I didn't pick up the book when it was first published (February 2011), since it didn't show up on anybody's radar screen as a book that deserved heavy discussion, but Tucker's review is so contrary to my impression of the book that I will have to read it to see what is going on in it.
Tucker says: "It is highly unusual that a book this bold and heterodox would come from a U.S. senator...[but that] all political books have to be graded on a curve," so maybe it is not that bold afterall, when the curve is taken away.
Specifically, Tucker goes on to say that, in the book, Rand:
....actually spends a substantial part of the book explaining that he actually is a libertarian...Which if accurate, means that Rand is nothing but a flip-flopper, since in the March 17, 2010 issue of Time, the magazine published an interview with Rand, where he said:
They thought all along that they could call me a libertarian and hang that label around my neck like an albatross, but I'm not a libertarian.In the review, Tucker does not explain the discrepancy, perhaps he has not kept up on events enough to be aware.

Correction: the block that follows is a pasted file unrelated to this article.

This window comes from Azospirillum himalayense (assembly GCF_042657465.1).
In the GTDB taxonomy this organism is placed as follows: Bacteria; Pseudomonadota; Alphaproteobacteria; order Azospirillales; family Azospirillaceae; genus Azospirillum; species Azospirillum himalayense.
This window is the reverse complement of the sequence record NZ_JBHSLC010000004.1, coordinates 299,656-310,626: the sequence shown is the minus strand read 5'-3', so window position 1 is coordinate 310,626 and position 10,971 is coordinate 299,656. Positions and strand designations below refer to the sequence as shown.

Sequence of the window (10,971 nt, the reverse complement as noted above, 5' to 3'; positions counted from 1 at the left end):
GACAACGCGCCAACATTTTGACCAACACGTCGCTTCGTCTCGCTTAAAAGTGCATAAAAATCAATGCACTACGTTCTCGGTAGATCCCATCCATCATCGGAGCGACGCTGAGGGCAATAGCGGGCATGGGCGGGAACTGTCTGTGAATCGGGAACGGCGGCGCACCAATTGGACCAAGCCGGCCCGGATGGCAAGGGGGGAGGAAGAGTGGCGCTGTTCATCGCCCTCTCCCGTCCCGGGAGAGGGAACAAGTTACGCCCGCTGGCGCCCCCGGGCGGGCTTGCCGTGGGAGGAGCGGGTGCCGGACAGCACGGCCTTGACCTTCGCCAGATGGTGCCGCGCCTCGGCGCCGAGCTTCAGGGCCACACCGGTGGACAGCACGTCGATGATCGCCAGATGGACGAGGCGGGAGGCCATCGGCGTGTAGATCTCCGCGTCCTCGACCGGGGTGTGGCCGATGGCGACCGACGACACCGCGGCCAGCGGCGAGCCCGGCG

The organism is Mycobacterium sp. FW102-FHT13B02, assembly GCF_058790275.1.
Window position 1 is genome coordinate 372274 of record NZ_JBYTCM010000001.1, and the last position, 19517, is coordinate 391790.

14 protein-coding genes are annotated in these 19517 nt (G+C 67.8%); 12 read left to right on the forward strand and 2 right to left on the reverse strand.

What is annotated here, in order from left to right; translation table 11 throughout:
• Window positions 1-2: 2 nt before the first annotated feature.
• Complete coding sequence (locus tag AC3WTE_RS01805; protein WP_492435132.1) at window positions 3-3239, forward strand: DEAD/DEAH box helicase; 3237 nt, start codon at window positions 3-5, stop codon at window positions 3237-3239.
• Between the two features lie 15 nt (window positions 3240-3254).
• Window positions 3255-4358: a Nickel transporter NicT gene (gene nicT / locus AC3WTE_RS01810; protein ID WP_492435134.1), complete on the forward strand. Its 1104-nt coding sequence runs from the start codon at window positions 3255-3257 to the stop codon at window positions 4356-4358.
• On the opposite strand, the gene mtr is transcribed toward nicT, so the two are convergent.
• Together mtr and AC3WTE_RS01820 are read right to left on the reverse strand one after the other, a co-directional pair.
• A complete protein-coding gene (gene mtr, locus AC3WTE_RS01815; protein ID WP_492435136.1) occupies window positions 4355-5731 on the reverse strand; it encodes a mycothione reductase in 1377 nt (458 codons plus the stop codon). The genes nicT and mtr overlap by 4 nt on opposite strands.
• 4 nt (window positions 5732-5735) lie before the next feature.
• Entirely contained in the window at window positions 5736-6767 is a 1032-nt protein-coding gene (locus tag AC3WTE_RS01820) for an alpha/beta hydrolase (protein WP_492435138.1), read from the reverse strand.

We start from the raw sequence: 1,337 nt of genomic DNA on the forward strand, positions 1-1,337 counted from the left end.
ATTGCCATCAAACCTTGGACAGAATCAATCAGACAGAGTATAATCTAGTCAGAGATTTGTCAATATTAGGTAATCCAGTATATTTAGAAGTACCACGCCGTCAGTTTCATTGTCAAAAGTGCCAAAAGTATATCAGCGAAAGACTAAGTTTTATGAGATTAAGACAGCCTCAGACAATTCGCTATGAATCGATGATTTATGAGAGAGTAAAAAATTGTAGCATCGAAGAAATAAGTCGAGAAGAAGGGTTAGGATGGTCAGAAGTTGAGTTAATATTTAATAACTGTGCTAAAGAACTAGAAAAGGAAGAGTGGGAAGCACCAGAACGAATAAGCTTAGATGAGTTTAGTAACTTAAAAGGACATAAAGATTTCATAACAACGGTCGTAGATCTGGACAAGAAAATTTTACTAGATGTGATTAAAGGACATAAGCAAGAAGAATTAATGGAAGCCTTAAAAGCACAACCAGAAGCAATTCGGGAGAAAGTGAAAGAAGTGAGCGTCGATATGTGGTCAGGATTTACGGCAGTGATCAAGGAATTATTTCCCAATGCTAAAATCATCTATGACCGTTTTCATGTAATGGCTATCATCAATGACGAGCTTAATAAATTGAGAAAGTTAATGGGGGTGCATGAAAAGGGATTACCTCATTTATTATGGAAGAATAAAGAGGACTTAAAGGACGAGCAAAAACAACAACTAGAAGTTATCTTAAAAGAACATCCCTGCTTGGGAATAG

Tucker then goes on to champion the libertarian Rand and tells us not to be too harsh:
If you want to start putting acid tests on his thinking in the book, you will note that he is mixed on the subject of immigration, he is silent on the drug war (but silent is better than endorsement), and he seems to hold out the possibility of some war-making role for the state .In favor of drug wars and "the possibility of some war-making role for the state," sure sounds like quite a "libertarian" curve that Tucker is grading on. I'm sure Dick Cheney would come out quite well. As for silence being heroic, I'm guessing Tucker has a problem with Leonardo da Vinci' s view:
Nothing strengthens authority so much as silence.
But, hey, Jesse Benton should be giving the review two thumbs up.